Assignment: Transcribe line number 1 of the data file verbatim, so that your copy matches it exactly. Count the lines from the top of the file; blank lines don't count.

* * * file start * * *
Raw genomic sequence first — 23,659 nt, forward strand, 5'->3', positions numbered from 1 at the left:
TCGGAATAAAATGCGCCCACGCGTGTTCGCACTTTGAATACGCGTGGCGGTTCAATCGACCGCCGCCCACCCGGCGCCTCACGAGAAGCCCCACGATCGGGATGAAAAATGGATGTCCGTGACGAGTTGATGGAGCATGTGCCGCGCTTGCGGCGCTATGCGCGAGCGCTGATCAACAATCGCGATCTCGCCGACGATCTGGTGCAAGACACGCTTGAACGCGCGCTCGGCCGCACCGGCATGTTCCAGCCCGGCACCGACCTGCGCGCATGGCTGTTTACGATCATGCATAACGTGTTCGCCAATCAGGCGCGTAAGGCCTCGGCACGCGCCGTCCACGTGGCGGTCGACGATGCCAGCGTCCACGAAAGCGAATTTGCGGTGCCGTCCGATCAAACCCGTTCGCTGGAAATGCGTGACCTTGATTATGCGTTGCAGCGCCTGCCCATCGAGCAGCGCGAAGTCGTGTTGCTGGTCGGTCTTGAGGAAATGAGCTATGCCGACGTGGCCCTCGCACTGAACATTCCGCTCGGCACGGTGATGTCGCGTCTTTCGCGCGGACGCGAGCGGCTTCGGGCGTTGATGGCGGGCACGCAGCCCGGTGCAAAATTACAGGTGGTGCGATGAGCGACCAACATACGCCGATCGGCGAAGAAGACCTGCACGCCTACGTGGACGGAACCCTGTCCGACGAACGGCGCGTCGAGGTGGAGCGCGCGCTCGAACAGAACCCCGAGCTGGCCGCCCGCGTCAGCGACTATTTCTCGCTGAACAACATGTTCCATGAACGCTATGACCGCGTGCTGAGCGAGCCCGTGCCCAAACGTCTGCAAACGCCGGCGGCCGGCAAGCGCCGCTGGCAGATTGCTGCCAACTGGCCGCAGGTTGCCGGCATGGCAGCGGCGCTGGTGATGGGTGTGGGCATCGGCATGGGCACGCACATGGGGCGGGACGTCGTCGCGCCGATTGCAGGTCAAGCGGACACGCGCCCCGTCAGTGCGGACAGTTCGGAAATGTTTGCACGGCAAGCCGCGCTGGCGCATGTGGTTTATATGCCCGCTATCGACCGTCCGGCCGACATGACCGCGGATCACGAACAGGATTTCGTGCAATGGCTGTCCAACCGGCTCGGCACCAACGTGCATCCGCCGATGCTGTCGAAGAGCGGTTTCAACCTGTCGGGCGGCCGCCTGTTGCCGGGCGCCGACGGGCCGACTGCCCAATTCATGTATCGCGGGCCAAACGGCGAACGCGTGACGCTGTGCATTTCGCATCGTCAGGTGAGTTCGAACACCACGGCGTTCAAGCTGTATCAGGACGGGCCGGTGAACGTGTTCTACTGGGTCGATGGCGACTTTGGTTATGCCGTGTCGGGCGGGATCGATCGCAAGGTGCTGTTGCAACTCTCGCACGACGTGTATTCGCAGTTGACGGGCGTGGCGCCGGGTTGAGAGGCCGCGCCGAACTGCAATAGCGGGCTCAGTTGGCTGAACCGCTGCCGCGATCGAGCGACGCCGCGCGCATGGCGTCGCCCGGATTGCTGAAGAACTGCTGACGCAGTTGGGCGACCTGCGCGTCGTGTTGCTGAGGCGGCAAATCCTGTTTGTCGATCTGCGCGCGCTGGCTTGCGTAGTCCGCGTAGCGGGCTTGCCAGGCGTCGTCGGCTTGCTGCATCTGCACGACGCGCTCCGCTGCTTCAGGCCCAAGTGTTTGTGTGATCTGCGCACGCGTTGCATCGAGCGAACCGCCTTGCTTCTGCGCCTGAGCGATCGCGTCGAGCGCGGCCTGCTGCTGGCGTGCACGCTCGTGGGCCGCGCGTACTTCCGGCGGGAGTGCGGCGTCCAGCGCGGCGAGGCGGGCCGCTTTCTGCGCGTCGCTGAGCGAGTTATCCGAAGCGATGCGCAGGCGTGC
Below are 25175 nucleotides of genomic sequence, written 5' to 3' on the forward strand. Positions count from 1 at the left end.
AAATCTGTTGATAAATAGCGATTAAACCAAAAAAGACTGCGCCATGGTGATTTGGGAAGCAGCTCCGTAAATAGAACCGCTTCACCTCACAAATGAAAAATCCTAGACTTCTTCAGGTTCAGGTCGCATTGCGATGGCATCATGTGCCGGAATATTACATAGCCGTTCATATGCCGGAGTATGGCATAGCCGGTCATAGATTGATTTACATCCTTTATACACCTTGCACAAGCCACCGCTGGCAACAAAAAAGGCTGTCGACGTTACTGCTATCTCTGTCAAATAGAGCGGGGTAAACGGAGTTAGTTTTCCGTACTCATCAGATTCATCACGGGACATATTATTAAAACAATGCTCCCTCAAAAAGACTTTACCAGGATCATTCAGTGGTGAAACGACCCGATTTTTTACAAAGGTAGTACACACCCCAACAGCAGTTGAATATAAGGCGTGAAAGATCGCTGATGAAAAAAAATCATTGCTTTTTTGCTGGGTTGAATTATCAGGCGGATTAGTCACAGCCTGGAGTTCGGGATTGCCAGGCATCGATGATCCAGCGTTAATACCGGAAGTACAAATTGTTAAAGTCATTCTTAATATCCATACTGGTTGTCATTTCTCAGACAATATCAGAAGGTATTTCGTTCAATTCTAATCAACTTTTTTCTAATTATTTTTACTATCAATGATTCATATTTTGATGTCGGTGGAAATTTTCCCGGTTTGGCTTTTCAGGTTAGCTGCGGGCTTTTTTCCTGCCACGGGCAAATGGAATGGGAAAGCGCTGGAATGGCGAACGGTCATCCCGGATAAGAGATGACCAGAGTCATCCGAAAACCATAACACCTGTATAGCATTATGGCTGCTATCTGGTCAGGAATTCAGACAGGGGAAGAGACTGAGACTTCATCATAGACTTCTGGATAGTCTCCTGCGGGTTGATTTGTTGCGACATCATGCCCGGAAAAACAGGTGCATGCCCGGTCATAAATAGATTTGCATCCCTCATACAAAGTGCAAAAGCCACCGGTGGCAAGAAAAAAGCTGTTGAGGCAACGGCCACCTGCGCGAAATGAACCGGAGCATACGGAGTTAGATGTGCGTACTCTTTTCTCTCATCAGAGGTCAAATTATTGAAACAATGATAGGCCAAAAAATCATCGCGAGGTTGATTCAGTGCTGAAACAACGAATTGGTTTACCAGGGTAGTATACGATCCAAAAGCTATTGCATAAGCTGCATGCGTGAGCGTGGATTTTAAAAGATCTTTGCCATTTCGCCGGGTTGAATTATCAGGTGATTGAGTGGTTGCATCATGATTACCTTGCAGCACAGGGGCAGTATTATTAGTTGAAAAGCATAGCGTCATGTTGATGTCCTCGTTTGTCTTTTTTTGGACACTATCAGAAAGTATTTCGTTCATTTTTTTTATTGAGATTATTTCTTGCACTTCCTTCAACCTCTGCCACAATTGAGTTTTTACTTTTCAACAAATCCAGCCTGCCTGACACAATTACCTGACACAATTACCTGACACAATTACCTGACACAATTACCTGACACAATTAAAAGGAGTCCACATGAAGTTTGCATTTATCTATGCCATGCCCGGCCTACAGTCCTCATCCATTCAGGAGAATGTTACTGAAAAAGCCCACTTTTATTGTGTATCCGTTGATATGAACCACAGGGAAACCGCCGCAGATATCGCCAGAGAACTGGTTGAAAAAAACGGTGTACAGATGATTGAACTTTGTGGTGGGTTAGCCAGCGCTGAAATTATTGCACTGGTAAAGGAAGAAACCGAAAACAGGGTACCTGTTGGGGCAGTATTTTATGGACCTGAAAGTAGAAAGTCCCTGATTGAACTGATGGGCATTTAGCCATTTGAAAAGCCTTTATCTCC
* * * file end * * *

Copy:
Raw genomic sequence first — 23,659 nt, forward strand, 5'->3', positions numbered from 1 at the left: